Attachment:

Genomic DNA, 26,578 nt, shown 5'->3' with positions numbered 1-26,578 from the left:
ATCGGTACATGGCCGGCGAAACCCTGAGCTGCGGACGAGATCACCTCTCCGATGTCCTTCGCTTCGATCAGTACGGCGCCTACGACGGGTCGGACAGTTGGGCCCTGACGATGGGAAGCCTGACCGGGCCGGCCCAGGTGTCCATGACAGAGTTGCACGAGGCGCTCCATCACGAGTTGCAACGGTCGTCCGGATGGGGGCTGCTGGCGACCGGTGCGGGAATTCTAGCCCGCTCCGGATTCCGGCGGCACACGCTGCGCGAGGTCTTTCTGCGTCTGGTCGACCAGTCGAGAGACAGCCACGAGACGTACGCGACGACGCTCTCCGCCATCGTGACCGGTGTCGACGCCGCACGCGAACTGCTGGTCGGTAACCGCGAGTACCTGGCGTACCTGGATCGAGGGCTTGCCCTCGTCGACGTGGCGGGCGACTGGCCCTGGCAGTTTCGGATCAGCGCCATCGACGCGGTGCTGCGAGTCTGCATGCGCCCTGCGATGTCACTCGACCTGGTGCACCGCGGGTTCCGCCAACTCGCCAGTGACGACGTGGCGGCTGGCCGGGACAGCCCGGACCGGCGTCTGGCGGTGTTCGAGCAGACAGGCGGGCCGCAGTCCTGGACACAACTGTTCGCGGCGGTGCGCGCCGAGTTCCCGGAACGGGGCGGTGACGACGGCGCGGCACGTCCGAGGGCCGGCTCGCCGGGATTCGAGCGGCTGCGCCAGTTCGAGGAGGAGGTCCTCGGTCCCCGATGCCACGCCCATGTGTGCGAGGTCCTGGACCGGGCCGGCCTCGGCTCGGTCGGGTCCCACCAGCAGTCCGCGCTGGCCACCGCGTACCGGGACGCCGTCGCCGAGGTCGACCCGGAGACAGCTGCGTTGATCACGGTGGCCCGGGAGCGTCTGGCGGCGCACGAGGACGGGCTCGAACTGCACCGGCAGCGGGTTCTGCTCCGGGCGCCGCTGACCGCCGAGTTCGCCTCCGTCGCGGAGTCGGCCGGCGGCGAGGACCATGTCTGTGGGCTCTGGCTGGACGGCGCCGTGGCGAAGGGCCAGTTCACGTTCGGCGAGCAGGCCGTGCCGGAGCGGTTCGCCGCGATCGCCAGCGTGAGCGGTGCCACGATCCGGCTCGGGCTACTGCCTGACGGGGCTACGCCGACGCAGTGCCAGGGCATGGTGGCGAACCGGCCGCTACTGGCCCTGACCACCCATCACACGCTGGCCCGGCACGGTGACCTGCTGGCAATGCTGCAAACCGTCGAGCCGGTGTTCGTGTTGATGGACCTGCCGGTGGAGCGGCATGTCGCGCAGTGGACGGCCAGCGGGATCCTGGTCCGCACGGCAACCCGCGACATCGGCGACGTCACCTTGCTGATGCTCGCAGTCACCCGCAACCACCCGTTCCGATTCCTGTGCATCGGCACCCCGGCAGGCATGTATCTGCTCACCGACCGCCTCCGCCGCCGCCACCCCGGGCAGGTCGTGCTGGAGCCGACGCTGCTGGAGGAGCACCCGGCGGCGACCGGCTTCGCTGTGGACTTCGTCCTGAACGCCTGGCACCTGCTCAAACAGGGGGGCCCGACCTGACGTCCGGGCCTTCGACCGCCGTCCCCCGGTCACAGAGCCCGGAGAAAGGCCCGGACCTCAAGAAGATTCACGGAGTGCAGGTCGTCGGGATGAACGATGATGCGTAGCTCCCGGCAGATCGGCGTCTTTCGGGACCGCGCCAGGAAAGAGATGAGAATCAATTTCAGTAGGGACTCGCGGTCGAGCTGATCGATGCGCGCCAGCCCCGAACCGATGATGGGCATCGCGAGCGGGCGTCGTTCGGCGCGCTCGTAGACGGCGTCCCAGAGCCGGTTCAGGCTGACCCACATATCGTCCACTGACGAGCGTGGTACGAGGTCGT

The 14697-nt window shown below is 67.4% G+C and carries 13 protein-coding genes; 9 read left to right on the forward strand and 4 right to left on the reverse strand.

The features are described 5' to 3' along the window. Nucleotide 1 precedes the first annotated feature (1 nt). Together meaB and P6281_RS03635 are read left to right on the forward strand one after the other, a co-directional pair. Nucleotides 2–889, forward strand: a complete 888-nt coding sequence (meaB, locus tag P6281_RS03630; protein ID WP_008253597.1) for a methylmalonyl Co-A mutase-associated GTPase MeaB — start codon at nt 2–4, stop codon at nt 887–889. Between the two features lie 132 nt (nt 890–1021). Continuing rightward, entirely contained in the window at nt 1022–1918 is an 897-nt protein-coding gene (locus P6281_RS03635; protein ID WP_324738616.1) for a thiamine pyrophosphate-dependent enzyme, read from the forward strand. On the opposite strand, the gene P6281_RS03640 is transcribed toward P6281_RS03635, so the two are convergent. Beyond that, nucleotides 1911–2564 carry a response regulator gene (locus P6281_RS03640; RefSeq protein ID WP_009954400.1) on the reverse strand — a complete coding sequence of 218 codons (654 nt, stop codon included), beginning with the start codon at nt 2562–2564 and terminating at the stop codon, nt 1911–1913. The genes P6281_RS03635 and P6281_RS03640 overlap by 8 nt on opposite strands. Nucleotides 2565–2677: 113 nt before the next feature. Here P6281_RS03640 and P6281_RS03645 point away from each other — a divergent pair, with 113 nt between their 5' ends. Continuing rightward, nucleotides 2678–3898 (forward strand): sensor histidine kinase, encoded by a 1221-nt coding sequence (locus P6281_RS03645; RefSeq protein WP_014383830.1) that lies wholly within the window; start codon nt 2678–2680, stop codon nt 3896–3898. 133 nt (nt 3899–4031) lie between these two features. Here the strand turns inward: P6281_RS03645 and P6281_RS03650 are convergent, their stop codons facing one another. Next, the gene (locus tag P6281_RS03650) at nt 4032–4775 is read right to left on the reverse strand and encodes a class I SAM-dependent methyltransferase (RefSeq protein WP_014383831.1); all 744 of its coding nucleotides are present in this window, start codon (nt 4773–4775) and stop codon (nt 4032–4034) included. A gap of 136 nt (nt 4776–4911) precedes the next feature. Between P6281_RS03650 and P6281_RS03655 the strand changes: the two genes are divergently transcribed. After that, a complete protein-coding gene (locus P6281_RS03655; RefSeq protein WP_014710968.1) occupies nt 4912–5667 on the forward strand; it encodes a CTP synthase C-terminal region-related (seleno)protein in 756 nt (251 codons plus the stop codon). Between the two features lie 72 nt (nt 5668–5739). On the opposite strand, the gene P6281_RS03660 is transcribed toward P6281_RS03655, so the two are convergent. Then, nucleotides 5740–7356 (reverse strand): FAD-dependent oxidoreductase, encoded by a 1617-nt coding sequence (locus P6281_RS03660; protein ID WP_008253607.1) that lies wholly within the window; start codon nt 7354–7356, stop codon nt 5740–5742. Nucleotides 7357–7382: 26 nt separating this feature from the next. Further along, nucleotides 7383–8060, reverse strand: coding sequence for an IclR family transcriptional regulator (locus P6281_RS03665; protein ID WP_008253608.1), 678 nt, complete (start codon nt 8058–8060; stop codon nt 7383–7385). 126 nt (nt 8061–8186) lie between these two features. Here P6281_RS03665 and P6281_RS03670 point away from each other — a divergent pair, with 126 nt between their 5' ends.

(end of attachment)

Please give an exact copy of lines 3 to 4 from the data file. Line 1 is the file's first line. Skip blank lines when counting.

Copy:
The 14697-nt window shown below is 67.4% G+C and carries 13 protein-coding genes; 9 read left to right on the forward strand and 4 right to left on the reverse strand.

The features are described 5' to 3' along the window. Nucleotide 1 precedes the first annotated feature (1 nt). Together meaB and P6281_RS03635 are read left to right on the forward strand one after the other, a co-directional pair. Nucleotides 2–889, forward strand: a complete 888-nt coding sequence (meaB, locus tag P6281_RS03630; protein ID WP_008253597.1) for a methylmalonyl Co-A mutase-associated GTPase MeaB — start codon at nt 2–4, stop codon at nt 887–889. Between the two features lie 132 nt (nt 890–1021). Continuing rightward, entirely contained in the window at nt 1022–1918 is an 897-nt protein-coding gene (locus P6281_RS03635; protein ID WP_324738616.1) for a thiamine pyrophosphate-dependent enzyme, read from the forward strand. On the opposite strand, the gene P6281_RS03640 is transcribed toward P6281_RS03635, so the two are convergent. Beyond that, nucleotides 1911–2564 carry a response regulator gene (locus P6281_RS03640; RefSeq protein ID WP_009954400.1) on the reverse strand — a complete coding sequence of 218 codons (654 nt, stop codon included), beginning with the start codon at nt 2562–2564 and terminating at the stop codon, nt 1911–1913. The genes P6281_RS03635 and P6281_RS03640 overlap by 8 nt on opposite strands. Nucleotides 2565–2677: 113 nt before the next feature. Here P6281_RS03640 and P6281_RS03645 point away from each other — a divergent pair, with 113 nt between their 5' ends. Continuing rightward, nucleotides 2678–3898 (forward strand): sensor histidine kinase, encoded by a 1221-nt coding sequence (locus P6281_RS03645; RefSeq protein WP_014383830.1) that lies wholly within the window; start codon nt 2678–2680, stop codon nt 3896–3898. 133 nt (nt 3899–4031) lie between these two features. Here the strand turns inward: P6281_RS03645 and P6281_RS03650 are convergent, their stop codons facing one another. Next, the gene (locus tag P6281_RS03650) at nt 4032–4775 is read right to left on the reverse strand and encodes a class I SAM-dependent methyltransferase (RefSeq protein WP_014383831.1); all 744 of its coding nucleotides are present in this window, start codon (nt 4773–4775) and stop codon (nt 4032–4034) included. A gap of 136 nt (nt 4776–4911) precedes the next feature. Between P6281_RS03650 and P6281_RS03655 the strand changes: the two genes are divergently transcribed. After that, a complete protein-coding gene (locus P6281_RS03655; RefSeq protein WP_014710968.1) occupies nt 4912–5667 on the forward strand; it encodes a CTP synthase C-terminal region-related (seleno)protein in 756 nt (251 codons plus the stop codon). Between the two features lie 72 nt (nt 5668–5739). On the opposite strand, the gene P6281_RS03660 is transcribed toward P6281_RS03655, so the two are convergent. Then, nucleotides 5740–7356 (reverse strand): FAD-dependent oxidoreductase, encoded by a 1617-nt coding sequence (locus P6281_RS03660; protein ID WP_008253607.1) that lies wholly within the window; start codon nt 7354–7356, stop codon nt 5740–5742. Nucleotides 7357–7382: 26 nt separating this feature from the next. Further along, nucleotides 7383–8060, reverse strand: coding sequence for an IclR family transcriptional regulator (locus P6281_RS03665; protein ID WP_008253608.1), 678 nt, complete (start codon nt 8058–8060; stop codon nt 7383–7385). 126 nt (nt 8061–8186) lie between these two features. Here P6281_RS03665 and P6281_RS03670 point away from each other — a divergent pair, with 126 nt between their 5' ends.